Anyone dictating a one-stop solution is trying to sell you something from a catalog. Beware the sales spiel you will receive from companies and nonprofits pushing STEM programs and curriculum. Including mine. I'm not scared.) Take a look at a short list of criteria that we use to evaluate aSTEM program's
Yes, I do recommend programs, professional development, and products to clients, parents, and teachers. I just don't limit myself to a set mix. I don't even limit myself to recommending personal favorites. Every school benefits from a variety of solutions.
Curriculum and programs should bring teachers from all common core subjects together in an integrated effort. Programs in the CTE department collaborate with teachers in the math department, technology classrooms, and science labs to reach a greater number of students. While programs like PLTW (Project Lead the Way) and the various strong robotics programs offer a solid platform, they are not able to meet the needs of most of the school's students. These programs are usually limited to the CTE, after school, and gifted programs. In other words, you're grabbing the attention of the kids already interested in STEM futures.
What do we do to capture the attention of other groups in the school? We talk a lot about multiple representations in various subjects, so why do we rely on a single STEM program to "do it all" for the entire student population? To deliver a message that reaches more than the white male population, a program will need multiple options. AND I DON'T mean giving girls lesser programs like designing clothes on computer screens.
Take a look at the Change the Equation STEMworks Database of strong programs. Be advised that not all are STEM programs. Many are listed as fantastic math or science or STE without the M. Consider a mix of options across multiple classrooms including core subjects and art. Don't assume that you need a ton of materials or expensive machinery. Some of the strongest platforms are built on fantastic professional development, because in the end ANY investigation could become a "STEMvestigation" with a little background knowledge and teachers that work together to solve the problem. And, yes, I do offer professional development, and I do have a catalog. I just don't assume that the ones I offer will meet the needs of EVERY student or teacher. It's why I choose to deal with public-private partnerships and meld with existing programs in the schools. You know what might solve this STEM professional crisis we are facing? Start working together instead of worrying so much about sales.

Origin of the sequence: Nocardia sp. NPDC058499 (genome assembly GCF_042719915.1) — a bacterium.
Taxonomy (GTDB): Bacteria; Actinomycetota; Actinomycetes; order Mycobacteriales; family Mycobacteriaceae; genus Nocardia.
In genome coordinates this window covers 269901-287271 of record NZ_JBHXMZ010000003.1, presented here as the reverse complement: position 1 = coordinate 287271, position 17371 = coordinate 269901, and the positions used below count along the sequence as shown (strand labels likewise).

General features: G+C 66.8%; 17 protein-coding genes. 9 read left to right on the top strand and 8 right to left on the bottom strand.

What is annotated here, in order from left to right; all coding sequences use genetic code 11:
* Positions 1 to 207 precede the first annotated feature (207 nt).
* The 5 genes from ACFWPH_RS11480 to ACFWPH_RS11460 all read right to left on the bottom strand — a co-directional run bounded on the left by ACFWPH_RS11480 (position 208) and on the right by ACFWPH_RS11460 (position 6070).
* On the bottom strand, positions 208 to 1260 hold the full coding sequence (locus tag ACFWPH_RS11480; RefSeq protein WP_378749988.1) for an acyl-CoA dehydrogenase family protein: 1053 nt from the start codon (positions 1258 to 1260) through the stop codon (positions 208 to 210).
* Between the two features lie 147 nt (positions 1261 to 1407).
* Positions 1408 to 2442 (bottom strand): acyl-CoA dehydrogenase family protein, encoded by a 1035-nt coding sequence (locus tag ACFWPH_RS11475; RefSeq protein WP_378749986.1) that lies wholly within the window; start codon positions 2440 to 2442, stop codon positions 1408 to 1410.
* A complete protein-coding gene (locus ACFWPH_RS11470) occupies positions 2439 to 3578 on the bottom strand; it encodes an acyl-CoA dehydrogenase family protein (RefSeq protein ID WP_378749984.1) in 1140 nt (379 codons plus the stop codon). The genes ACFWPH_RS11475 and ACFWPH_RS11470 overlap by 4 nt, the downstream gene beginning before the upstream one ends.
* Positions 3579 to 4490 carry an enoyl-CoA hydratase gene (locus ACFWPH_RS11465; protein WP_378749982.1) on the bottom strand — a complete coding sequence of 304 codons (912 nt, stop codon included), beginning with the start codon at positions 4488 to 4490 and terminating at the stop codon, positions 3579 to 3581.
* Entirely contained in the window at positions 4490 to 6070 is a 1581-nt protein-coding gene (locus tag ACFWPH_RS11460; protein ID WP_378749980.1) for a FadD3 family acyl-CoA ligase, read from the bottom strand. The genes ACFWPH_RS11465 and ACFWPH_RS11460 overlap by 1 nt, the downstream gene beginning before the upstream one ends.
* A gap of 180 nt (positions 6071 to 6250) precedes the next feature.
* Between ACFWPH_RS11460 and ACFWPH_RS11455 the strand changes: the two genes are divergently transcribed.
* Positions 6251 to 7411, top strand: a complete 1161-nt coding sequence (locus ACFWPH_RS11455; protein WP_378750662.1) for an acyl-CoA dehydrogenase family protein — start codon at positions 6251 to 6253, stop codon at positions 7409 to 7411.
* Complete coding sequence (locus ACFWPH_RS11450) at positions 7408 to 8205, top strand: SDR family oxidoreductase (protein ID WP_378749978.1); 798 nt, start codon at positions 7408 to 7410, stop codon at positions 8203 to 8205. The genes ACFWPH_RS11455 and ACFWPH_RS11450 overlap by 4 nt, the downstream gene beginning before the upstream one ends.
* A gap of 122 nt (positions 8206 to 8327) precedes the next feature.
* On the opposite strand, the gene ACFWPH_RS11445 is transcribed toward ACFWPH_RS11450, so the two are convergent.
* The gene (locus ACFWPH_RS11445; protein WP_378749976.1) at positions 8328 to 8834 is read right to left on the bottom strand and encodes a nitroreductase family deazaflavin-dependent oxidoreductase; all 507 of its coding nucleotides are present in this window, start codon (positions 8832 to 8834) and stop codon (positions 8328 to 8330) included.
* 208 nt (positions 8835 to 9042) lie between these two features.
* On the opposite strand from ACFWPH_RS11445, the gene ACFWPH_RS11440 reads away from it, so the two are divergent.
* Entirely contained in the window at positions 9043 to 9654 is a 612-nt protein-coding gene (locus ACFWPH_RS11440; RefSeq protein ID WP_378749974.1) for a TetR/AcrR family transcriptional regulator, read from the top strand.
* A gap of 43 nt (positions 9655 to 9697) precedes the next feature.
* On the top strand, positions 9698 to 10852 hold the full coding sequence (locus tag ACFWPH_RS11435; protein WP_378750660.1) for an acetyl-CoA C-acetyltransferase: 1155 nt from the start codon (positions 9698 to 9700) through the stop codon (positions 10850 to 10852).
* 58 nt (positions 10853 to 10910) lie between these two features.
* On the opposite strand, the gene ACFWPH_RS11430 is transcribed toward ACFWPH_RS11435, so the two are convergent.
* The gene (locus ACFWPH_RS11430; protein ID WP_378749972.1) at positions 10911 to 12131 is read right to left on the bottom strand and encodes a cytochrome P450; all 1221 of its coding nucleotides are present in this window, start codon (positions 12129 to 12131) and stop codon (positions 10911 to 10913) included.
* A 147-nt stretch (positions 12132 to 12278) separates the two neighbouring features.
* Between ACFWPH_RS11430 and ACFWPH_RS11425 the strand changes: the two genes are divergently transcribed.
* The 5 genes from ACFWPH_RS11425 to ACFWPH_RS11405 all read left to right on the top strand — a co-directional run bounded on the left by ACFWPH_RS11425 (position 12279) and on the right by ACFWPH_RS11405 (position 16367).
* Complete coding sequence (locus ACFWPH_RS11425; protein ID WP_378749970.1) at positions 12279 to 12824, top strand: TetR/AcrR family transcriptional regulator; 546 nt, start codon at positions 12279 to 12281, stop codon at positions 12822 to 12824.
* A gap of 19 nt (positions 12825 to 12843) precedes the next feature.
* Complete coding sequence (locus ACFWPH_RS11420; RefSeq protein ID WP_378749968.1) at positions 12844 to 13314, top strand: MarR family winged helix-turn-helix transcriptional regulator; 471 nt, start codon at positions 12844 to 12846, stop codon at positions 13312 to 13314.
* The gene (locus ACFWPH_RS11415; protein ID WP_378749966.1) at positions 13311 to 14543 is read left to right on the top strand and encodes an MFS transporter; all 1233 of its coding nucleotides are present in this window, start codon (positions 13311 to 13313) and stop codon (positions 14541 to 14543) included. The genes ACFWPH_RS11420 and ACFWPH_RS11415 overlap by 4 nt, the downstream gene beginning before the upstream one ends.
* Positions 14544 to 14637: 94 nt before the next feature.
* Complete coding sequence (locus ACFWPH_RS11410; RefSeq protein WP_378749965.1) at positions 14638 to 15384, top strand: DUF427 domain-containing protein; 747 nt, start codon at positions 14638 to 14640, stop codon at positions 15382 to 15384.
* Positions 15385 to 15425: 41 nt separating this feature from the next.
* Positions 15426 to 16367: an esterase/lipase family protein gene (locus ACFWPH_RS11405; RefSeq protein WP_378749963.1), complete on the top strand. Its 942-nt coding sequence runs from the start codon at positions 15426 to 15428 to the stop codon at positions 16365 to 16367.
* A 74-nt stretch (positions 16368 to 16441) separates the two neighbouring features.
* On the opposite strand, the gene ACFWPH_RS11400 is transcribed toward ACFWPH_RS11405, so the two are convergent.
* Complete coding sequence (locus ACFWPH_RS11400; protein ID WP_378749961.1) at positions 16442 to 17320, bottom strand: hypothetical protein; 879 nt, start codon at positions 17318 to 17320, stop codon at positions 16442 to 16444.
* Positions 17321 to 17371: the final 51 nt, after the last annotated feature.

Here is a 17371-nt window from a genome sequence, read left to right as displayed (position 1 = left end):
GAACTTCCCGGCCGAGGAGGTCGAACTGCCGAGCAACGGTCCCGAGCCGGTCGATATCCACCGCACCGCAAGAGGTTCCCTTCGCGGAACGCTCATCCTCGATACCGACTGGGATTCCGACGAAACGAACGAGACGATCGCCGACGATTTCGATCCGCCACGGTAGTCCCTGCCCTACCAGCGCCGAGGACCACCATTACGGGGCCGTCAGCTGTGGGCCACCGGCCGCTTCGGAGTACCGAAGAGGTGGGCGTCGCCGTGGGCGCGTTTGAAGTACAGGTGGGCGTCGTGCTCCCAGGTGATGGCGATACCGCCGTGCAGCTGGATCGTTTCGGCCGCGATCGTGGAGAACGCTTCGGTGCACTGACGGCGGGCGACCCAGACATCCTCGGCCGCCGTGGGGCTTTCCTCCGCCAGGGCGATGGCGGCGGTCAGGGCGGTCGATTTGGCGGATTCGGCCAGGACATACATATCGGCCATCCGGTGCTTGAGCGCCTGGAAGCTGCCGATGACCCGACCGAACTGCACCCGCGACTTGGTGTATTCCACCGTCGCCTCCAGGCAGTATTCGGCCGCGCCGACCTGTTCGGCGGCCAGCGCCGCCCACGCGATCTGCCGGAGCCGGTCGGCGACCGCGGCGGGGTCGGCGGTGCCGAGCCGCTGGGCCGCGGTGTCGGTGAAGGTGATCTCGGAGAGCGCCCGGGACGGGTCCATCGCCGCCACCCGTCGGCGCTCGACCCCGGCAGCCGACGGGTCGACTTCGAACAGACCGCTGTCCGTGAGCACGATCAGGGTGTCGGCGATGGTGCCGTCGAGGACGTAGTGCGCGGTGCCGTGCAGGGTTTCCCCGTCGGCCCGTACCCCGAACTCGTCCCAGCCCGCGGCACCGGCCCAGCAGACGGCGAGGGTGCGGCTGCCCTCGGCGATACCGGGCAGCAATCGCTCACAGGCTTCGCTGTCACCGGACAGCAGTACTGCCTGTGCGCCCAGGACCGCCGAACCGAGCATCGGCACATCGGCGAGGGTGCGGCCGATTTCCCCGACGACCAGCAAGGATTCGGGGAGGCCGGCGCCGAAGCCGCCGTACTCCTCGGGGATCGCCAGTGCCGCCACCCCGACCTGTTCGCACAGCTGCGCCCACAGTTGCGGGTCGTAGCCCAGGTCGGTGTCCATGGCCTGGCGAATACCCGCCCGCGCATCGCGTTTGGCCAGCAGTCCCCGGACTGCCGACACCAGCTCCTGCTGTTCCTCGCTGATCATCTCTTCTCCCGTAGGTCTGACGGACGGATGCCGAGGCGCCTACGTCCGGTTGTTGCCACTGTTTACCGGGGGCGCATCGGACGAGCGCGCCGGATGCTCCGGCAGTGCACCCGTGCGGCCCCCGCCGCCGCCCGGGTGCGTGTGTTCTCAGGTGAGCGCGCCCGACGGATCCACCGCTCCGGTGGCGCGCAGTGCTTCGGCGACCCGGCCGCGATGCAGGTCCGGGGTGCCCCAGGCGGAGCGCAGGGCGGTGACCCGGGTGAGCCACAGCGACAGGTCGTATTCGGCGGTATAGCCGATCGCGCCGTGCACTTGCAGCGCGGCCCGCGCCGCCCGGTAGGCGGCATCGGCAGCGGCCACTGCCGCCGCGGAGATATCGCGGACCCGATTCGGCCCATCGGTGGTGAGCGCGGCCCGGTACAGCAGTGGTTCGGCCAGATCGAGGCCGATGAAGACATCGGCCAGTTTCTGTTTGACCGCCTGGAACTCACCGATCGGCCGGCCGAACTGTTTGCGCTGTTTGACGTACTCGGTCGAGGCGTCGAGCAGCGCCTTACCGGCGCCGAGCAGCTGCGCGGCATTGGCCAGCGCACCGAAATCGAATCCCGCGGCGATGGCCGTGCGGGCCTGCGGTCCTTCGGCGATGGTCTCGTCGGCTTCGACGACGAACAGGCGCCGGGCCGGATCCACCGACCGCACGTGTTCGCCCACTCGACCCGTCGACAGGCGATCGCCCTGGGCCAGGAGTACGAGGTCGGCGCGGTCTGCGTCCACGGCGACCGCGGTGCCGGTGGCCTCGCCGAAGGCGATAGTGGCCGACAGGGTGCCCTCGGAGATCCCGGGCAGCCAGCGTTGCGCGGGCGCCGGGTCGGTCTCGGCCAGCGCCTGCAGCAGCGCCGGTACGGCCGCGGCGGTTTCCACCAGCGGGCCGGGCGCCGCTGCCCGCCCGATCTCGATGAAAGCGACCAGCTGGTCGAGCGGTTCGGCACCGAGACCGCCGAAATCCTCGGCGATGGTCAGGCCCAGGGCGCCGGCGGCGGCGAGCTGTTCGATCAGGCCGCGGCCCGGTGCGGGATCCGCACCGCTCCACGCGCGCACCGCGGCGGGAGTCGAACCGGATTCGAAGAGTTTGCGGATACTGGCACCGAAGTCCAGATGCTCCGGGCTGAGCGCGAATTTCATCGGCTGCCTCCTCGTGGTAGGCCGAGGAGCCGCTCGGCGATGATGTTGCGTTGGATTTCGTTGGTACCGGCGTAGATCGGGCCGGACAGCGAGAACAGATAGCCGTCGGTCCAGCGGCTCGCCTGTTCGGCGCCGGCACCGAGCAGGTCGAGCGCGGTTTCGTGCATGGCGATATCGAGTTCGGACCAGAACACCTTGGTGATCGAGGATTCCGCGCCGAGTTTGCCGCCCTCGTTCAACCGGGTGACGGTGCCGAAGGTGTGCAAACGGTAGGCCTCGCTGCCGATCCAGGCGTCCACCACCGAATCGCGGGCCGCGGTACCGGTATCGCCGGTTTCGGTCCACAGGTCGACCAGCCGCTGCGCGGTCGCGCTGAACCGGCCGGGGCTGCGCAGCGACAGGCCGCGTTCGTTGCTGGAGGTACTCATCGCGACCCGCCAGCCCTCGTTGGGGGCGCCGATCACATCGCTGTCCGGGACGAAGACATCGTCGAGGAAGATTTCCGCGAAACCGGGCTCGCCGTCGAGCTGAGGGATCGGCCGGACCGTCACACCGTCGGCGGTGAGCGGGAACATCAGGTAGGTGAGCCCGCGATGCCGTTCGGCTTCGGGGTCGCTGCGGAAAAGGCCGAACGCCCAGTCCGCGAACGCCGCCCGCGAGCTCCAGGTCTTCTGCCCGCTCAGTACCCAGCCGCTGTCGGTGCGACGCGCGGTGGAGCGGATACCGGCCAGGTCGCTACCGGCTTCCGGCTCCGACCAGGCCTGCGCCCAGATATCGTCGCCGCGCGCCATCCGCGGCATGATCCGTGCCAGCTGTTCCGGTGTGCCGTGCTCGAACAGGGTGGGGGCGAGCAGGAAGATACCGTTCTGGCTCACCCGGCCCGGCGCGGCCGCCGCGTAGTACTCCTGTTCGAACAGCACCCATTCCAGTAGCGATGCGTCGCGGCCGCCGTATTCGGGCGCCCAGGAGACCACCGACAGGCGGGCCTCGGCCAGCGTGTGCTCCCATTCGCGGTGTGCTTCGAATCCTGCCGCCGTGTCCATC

Here are a few links to help with the search.
Change the Equation
Ten80 Education (Disclaimer: I co-developed quite a few of these.)
Girls Who Code
I am a partner in Art of STEM and co-developer of many K-12 STEM pipeline programs. I love teaching teachers, and I am really patient with kids (sometimes not so patient with adults). More importantly, I am mom to an 8-yr-old and owned by 2 cats. Here is my little family and my awesome Art of STEM partners.